Today’s Question: Does this same advice [about dealing with shadows that are clipped in the original capture] apply to the white point as well? In a similar situation with the white point, I find that I can get past this with a combination of the Highlights slider and the Whites slider. Should I not be doing this? Am I making things worse?
Tim’s Quick Answer: Setting the white point for a photo is similar to setting the black point, except that in general it is almost always preferred to avoid clipping for the whites. Just keep in mind that if you reduce the white point for an image that exhibits clipping, you may still end up with a lack of detail in the bright areas of the image.
More Detail: As noted in yesterday’s answer about setting the black point for a photo, in general you want the darkest pixels in the photo to be black. However, if the original exposure has shadow areas that have been clipped to pure black, you won’t be able to recover detail in those areas simply by brightening the black point.
Similarly, if you have lost highlight detail in the original exposure, you can’t actually recover the lost detail with adjustments after the capture. If the brightest areas have blown out to pure white, you can darken those areas, but you can’t recover detail that isn’t represented in the original capture data.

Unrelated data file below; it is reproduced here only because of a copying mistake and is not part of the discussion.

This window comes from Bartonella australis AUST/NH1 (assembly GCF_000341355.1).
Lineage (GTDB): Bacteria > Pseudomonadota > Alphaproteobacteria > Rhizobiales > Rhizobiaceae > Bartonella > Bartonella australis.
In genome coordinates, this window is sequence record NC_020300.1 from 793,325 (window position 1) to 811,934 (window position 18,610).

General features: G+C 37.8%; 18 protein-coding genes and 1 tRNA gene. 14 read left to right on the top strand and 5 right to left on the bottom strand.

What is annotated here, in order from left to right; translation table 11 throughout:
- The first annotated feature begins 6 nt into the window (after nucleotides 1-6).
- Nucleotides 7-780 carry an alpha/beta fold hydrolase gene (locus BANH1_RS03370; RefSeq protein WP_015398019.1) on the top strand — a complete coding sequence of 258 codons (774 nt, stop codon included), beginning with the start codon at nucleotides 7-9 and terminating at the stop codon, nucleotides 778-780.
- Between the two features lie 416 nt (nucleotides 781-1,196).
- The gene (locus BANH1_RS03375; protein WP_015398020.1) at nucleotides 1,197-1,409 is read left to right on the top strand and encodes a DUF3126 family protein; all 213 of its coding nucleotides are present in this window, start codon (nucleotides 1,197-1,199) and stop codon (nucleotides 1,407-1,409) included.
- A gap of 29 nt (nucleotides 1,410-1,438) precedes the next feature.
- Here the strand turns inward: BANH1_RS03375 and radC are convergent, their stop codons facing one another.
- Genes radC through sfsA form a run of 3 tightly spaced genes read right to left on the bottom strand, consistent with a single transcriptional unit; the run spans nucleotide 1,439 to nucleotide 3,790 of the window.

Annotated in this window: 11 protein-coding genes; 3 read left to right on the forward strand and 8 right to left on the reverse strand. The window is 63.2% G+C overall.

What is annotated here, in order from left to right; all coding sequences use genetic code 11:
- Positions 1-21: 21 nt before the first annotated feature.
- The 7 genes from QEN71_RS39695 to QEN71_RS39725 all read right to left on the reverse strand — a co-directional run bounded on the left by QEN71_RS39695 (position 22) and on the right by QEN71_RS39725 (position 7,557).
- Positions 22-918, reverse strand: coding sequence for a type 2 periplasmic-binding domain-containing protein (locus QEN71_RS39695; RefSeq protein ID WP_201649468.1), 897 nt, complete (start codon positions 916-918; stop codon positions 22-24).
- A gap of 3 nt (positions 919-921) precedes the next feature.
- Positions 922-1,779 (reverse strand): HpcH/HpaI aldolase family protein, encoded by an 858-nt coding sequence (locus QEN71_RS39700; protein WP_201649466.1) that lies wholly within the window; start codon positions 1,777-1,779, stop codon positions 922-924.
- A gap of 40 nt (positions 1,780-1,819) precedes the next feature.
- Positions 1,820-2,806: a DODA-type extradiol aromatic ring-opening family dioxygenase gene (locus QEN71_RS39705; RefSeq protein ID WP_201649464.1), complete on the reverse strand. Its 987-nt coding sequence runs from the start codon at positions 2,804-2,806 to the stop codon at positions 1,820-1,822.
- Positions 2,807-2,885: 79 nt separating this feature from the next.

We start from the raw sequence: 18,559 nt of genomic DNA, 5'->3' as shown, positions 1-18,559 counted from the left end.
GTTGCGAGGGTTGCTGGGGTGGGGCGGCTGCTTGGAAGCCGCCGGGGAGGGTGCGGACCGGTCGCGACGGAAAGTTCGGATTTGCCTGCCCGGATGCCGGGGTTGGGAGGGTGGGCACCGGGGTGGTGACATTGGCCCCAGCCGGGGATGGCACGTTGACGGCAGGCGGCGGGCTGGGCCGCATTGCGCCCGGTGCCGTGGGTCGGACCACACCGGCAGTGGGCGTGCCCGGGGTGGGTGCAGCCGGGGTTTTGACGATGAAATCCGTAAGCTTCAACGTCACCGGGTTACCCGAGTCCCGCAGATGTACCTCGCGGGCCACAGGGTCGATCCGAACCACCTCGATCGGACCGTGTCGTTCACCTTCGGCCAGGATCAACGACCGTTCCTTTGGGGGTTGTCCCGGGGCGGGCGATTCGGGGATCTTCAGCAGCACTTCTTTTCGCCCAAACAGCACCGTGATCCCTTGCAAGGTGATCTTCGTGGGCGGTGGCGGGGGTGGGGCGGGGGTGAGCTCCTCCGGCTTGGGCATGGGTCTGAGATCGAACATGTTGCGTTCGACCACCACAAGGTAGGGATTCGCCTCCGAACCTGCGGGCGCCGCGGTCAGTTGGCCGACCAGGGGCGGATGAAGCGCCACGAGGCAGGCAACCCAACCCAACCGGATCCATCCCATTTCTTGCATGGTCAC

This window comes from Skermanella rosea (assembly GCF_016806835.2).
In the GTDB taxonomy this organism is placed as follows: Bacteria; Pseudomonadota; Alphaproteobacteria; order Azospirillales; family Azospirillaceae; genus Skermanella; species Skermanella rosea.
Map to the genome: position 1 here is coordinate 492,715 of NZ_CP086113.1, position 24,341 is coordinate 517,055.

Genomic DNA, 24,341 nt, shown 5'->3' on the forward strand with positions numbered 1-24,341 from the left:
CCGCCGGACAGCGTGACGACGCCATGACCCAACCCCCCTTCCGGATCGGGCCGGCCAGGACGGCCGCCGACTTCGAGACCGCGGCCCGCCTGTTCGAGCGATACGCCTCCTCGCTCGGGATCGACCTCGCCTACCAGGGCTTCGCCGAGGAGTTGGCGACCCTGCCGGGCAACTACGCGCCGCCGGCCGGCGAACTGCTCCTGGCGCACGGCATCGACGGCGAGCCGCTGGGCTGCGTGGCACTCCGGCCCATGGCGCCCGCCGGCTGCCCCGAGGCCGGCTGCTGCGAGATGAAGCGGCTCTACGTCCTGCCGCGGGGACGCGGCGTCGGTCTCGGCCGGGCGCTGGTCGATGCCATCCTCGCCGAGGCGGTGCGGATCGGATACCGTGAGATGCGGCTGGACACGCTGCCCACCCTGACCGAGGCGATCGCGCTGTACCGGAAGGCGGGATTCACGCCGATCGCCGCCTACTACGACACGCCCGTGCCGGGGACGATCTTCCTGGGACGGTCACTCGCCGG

If you reduce the value for Whites and Highlights in Lightroom Classic or Camera Raw, for example, the areas that had been blown out may no longer be entirely white, but those areas will still lack detail and instead be some shade of gray. Making this adjustment can cause the blown-out areas to look a little better (especially in print), but there will still be a lack of detail in those areas. Also, it is important not to darken those highlight areas too much, as doing so can make them look a bit muddy.
Ultimately, clipped highlights for anything other than specular highlights (such as strong lights or bright reflections) is generally problematic for a photo. If you have a photo where the highlights are clipped, you can tone down those highlights slightly (with the Whites and possibly Highlights sliders), or even use image cleanup techniques to add detail to those areas. But it is best, of course, to avoid those blown highlights in the first place. In most cases it is better to allow the shadows to be clipped in order to avoid clipping highlights. You can also bracket the exposures in high-contrast situations so you can create a high dynamic range (HDR) image after the capture, resulting in maximum detail for the final image.